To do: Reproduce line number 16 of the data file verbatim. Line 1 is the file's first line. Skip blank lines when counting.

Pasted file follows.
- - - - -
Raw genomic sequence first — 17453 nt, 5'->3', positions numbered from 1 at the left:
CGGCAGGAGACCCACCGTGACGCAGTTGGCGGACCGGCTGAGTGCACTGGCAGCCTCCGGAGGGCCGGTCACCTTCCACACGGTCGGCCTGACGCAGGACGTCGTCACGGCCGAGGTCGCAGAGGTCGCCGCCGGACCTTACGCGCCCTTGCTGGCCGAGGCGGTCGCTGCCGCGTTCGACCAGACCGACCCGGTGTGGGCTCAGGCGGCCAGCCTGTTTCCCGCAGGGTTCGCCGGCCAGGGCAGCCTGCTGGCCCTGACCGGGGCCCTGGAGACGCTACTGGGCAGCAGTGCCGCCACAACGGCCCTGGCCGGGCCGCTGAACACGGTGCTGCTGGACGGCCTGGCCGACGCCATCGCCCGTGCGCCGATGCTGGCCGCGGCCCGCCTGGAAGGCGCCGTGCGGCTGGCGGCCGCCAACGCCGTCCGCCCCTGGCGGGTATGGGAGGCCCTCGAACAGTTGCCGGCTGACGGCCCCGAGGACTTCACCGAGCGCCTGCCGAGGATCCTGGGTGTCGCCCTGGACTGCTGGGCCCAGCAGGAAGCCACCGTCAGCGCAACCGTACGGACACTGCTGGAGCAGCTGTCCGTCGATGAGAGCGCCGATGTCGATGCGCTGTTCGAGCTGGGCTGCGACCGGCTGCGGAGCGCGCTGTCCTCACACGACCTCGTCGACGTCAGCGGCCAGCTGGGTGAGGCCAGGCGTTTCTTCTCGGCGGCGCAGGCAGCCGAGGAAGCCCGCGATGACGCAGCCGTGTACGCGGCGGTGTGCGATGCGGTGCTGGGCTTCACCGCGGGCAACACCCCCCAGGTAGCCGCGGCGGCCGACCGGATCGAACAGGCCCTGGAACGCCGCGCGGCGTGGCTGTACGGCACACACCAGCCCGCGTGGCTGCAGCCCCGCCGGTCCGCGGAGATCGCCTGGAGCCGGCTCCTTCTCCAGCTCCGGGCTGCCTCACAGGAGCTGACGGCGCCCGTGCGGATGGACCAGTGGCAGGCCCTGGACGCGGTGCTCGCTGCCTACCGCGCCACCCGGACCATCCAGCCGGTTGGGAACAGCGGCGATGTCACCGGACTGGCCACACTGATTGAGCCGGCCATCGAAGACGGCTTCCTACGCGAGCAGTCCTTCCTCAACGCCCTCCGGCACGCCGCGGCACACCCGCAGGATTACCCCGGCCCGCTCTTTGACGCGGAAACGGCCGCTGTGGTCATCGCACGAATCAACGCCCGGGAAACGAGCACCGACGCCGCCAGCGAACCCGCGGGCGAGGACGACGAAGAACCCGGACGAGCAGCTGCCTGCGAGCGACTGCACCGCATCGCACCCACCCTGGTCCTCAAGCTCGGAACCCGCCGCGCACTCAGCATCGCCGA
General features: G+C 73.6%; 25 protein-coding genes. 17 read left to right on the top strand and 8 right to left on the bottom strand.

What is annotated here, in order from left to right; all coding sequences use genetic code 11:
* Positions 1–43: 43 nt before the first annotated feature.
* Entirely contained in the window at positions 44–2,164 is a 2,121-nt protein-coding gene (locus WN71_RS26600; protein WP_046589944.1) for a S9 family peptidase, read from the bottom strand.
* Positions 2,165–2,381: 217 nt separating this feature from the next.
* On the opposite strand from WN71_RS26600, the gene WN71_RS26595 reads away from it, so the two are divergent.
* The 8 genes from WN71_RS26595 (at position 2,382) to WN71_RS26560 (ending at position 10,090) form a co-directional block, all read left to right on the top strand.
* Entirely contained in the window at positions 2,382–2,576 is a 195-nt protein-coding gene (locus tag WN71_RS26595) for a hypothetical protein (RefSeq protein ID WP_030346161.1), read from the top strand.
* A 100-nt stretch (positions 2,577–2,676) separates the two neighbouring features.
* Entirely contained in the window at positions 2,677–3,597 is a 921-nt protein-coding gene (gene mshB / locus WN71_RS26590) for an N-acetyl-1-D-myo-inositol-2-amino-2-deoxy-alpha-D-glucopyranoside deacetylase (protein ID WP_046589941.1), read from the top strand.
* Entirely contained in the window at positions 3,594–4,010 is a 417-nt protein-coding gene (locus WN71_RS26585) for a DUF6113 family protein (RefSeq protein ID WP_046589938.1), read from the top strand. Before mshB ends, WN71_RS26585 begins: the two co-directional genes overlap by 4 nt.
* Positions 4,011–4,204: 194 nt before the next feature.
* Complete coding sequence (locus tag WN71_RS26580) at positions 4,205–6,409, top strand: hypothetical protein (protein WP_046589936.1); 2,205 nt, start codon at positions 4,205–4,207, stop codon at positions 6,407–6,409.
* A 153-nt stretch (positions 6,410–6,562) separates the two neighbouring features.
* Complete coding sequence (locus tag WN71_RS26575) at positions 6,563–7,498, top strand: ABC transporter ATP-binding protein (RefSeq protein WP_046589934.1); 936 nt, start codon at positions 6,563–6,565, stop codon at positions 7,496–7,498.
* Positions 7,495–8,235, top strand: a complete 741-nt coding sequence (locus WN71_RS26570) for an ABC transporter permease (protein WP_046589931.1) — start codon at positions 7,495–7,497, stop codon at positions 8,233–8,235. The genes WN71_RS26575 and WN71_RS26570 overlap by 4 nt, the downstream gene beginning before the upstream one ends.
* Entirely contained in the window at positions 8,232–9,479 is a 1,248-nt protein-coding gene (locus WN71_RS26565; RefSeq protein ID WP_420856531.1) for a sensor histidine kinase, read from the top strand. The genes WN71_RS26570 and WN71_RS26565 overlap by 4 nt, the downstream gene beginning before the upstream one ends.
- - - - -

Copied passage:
* A 153-nt stretch (positions 6,410–6,562) separates the two neighbouring features.